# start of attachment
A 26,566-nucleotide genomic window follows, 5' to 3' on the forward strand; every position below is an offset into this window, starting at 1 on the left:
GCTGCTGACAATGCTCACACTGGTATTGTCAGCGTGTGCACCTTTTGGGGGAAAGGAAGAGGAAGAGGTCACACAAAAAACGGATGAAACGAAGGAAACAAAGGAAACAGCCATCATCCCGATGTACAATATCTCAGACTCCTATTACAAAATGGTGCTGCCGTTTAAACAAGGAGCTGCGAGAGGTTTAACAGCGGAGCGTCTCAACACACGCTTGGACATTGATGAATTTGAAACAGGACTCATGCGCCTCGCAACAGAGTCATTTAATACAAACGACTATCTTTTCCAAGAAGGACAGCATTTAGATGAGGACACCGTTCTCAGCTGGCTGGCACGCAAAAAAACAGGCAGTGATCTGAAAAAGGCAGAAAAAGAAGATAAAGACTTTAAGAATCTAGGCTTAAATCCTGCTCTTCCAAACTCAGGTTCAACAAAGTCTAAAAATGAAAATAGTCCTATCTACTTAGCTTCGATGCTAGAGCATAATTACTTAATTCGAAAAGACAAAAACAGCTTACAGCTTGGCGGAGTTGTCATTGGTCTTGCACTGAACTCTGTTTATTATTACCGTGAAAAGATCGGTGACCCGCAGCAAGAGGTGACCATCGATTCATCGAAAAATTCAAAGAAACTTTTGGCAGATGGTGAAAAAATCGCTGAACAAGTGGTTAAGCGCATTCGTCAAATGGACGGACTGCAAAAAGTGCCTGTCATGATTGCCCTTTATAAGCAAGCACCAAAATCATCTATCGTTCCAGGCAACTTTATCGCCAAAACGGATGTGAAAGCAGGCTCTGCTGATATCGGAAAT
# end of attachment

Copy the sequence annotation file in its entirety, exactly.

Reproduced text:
A 26,566-nucleotide genomic window follows, 5' to 3' on the forward strand; every position below is an offset into this window, starting at 1 on the left:
GCTGCTGACAATGCTCACACTGGTATTGTCAGCGTGTGCACCTTTTGGGGGAAAGGAAGAGGAAGAGGTCACACAAAAAACGGATGAAACGAAGGAAACAAAGGAAACAGCCATCATCCCGATGTACAATATCTCAGACTCCTATTACAAAATGGTGCTGCCGTTTAAACAAGGAGCTGCGAGAGGTTTAACAGCGGAGCGTCTCAACACACGCTTGGACATTGATGAATTTGAAACAGGACTCATGCGCCTCGCAACAGAGTCATTTAATACAAACGACTATCTTTTCCAAGAAGGACAGCATTTAGATGAGGACACCGTTCTCAGCTGGCTGGCACGCAAAAAAACAGGCAGTGATCTGAAAAAGGCAGAAAAAGAAGATAAAGACTTTAAGAATCTAGGCTTAAATCCTGCTCTTCCAAACTCAGGTTCAACAAAGTCTAAAAATGAAAATAGTCCTATCTACTTAGCTTCGATGCTAGAGCATAATTACTTAATTCGAAAAGACAAAAACAGCTTACAGCTTGGCGGAGTTGTCATTGGTCTTGCACTGAACTCTGTTTATTATTACCGTGAAAAGATCGGTGACCCGCAGCAAGAGGTGACCATCGATTCATCGAAAAATTCAAAGAAACTTTTGGCAGATGGTGAAAAAATCGCTGAACAAGTGGTTAAGCGCATTCGTCAAATGGACGGACTGCAAAAAGTGCCTGTCATGATTGCCCTTTATAAGCAAGCACCAAAATCATCTATCGTTCCAGGCAACTTTATCGCCAAAACGGATGTGAAAGCAGGCTCTGCTGATATCGGAAAT